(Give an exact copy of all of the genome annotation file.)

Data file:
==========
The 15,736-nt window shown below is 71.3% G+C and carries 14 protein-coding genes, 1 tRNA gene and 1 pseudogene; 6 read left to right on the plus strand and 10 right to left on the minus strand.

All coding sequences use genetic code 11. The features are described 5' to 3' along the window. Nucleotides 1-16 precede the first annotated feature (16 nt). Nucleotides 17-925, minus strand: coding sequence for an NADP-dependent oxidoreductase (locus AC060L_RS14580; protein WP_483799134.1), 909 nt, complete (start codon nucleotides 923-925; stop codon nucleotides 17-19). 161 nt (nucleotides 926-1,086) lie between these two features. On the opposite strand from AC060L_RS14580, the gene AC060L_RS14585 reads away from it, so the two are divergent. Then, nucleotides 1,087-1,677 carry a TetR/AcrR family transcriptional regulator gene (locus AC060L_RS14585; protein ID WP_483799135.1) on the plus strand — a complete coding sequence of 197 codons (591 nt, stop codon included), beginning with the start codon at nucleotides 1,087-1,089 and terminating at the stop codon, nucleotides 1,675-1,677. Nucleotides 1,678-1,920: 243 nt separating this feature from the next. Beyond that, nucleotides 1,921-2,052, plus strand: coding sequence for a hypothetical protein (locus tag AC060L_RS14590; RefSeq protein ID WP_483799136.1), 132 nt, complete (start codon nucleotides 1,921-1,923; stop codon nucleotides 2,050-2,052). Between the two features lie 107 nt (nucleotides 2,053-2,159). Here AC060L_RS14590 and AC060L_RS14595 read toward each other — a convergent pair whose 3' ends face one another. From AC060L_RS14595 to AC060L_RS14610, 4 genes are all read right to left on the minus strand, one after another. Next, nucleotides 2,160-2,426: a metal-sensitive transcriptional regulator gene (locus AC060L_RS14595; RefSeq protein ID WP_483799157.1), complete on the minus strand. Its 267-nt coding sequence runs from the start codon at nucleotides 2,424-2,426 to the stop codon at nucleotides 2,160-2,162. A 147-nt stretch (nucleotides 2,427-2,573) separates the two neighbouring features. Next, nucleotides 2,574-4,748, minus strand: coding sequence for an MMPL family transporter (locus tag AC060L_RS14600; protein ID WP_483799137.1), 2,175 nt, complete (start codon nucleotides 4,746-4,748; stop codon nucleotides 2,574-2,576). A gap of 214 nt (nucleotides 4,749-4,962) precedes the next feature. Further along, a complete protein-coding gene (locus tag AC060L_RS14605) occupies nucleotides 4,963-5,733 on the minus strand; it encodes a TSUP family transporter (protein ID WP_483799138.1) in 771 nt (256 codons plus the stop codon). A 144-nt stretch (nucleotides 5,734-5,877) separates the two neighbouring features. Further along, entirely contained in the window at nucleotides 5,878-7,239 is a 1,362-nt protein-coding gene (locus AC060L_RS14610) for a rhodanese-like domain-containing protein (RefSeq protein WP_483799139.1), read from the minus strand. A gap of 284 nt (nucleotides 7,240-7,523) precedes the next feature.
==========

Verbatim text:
The 15,736-nt window shown below is 71.3% G+C and carries 14 protein-coding genes, 1 tRNA gene and 1 pseudogene; 6 read left to right on the plus strand and 10 right to left on the minus strand.

All coding sequences use genetic code 11. The features are described 5' to 3' along the window. Nucleotides 1-16 precede the first annotated feature (16 nt). Nucleotides 17-925, minus strand: coding sequence for an NADP-dependent oxidoreductase (locus AC060L_RS14580; protein WP_483799134.1), 909 nt, complete (start codon nucleotides 923-925; stop codon nucleotides 17-19). 161 nt (nucleotides 926-1,086) lie between these two features. On the opposite strand from AC060L_RS14580, the gene AC060L_RS14585 reads away from it, so the two are divergent. Then, nucleotides 1,087-1,677 carry a TetR/AcrR family transcriptional regulator gene (locus AC060L_RS14585; protein ID WP_483799135.1) on the plus strand — a complete coding sequence of 197 codons (591 nt, stop codon included), beginning with the start codon at nucleotides 1,087-1,089 and terminating at the stop codon, nucleotides 1,675-1,677. Nucleotides 1,678-1,920: 243 nt separating this feature from the next. Beyond that, nucleotides 1,921-2,052, plus strand: coding sequence for a hypothetical protein (locus tag AC060L_RS14590; RefSeq protein ID WP_483799136.1), 132 nt, complete (start codon nucleotides 1,921-1,923; stop codon nucleotides 2,050-2,052). Between the two features lie 107 nt (nucleotides 2,053-2,159). Here AC060L_RS14590 and AC060L_RS14595 read toward each other — a convergent pair whose 3' ends face one another. From AC060L_RS14595 to AC060L_RS14610, 4 genes are all read right to left on the minus strand, one after another. Next, nucleotides 2,160-2,426: a metal-sensitive transcriptional regulator gene (locus AC060L_RS14595; RefSeq protein ID WP_483799157.1), complete on the minus strand. Its 267-nt coding sequence runs from the start codon at nucleotides 2,424-2,426 to the stop codon at nucleotides 2,160-2,162. A 147-nt stretch (nucleotides 2,427-2,573) separates the two neighbouring features. Next, nucleotides 2,574-4,748, minus strand: coding sequence for an MMPL family transporter (locus tag AC060L_RS14600; protein ID WP_483799137.1), 2,175 nt, complete (start codon nucleotides 4,746-4,748; stop codon nucleotides 2,574-2,576). A gap of 214 nt (nucleotides 4,749-4,962) precedes the next feature. Further along, a complete protein-coding gene (locus tag AC060L_RS14605) occupies nucleotides 4,963-5,733 on the minus strand; it encodes a TSUP family transporter (protein ID WP_483799138.1) in 771 nt (256 codons plus the stop codon). A 144-nt stretch (nucleotides 5,734-5,877) separates the two neighbouring features. Further along, entirely contained in the window at nucleotides 5,878-7,239 is a 1,362-nt protein-coding gene (locus AC060L_RS14610) for a rhodanese-like domain-containing protein (RefSeq protein WP_483799139.1), read from the minus strand. A gap of 284 nt (nucleotides 7,240-7,523) precedes the next feature.